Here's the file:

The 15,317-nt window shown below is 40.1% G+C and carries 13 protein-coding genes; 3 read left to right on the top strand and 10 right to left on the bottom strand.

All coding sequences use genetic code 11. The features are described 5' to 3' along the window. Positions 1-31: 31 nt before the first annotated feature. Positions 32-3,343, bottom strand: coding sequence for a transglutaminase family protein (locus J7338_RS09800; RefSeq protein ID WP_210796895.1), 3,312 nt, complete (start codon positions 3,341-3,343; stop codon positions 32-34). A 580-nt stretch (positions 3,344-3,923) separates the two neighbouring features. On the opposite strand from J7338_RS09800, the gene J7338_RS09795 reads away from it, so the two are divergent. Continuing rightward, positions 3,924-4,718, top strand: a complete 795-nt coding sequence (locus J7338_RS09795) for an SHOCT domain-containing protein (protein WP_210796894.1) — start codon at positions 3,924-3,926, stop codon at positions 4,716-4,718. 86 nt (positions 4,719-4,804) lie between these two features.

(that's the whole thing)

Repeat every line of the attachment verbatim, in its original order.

The 15,317-nt window shown below is 40.1% G+C and carries 13 protein-coding genes; 3 read left to right on the top strand and 10 right to left on the bottom strand.

All coding sequences use genetic code 11. The features are described 5' to 3' along the window. Positions 1-31: 31 nt before the first annotated feature. Positions 32-3,343, bottom strand: coding sequence for a transglutaminase family protein (locus J7338_RS09800; RefSeq protein ID WP_210796895.1), 3,312 nt, complete (start codon positions 3,341-3,343; stop codon positions 32-34). A 580-nt stretch (positions 3,344-3,923) separates the two neighbouring features. On the opposite strand from J7338_RS09800, the gene J7338_RS09795 reads away from it, so the two are divergent. Continuing rightward, positions 3,924-4,718, top strand: a complete 795-nt coding sequence (locus J7338_RS09795) for an SHOCT domain-containing protein (protein WP_210796894.1) — start codon at positions 3,924-3,926, stop codon at positions 4,716-4,718. 86 nt (positions 4,719-4,804) lie between these two features.